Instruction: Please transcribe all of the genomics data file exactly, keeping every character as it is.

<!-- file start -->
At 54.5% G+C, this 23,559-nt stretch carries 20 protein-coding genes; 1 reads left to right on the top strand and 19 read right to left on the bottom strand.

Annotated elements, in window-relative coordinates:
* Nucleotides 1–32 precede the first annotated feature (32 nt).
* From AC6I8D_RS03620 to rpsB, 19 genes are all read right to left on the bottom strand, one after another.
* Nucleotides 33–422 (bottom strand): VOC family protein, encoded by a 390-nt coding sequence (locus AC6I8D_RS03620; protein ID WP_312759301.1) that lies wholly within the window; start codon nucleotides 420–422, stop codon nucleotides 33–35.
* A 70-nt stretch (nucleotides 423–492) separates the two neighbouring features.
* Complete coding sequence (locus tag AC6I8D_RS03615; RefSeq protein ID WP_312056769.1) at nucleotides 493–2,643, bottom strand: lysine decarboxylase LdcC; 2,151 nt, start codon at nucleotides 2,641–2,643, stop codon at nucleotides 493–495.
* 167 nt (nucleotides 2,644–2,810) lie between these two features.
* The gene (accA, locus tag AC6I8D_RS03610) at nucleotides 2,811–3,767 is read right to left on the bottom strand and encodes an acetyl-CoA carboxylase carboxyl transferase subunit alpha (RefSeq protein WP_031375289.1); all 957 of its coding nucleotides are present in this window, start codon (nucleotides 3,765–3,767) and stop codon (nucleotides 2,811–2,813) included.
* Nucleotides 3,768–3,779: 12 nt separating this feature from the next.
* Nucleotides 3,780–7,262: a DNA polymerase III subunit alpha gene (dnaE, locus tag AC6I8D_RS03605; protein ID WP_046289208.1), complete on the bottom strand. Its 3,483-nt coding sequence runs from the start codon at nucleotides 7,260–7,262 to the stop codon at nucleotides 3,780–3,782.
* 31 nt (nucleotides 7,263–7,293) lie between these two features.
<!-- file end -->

At 54.5% G+C, this 23,559-nt stretch carries 20 protein-coding genes; 1 reads left to right on the top strand and 19 read right to left on the bottom strand.

Annotated elements, in window-relative coordinates:
* Nucleotides 1–32 precede the first annotated feature (32 nt).
* From AC6I8D_RS03620 to rpsB, 19 genes are all read right to left on the bottom strand, one after another.
* Nucleotides 33–422 (bottom strand): VOC family protein, encoded by a 390-nt coding sequence (locus AC6I8D_RS03620; protein ID WP_312759301.1) that lies wholly within the window; start codon nucleotides 420–422, stop codon nucleotides 33–35.
* A 70-nt stretch (nucleotides 423–492) separates the two neighbouring features.
* Complete coding sequence (locus tag AC6I8D_RS03615; RefSeq protein ID WP_312056769.1) at nucleotides 493–2,643, bottom strand: lysine decarboxylase LdcC; 2,151 nt, start codon at nucleotides 2,641–2,643, stop codon at nucleotides 493–495.
* 167 nt (nucleotides 2,644–2,810) lie between these two features.
* The gene (accA, locus tag AC6I8D_RS03610) at nucleotides 2,811–3,767 is read right to left on the bottom strand and encodes an acetyl-CoA carboxylase carboxyl transferase subunit alpha (RefSeq protein WP_031375289.1); all 957 of its coding nucleotides are present in this window, start codon (nucleotides 3,765–3,767) and stop codon (nucleotides 2,811–2,813) included.
* Nucleotides 3,768–3,779: 12 nt separating this feature from the next.
* Nucleotides 3,780–7,262: a DNA polymerase III subunit alpha gene (dnaE, locus tag AC6I8D_RS03605; protein ID WP_046289208.1), complete on the bottom strand. Its 3,483-nt coding sequence runs from the start codon at nucleotides 7,260–7,262 to the stop codon at nucleotides 3,780–3,782.
* 31 nt (nucleotides 7,263–7,293) lie between these two features.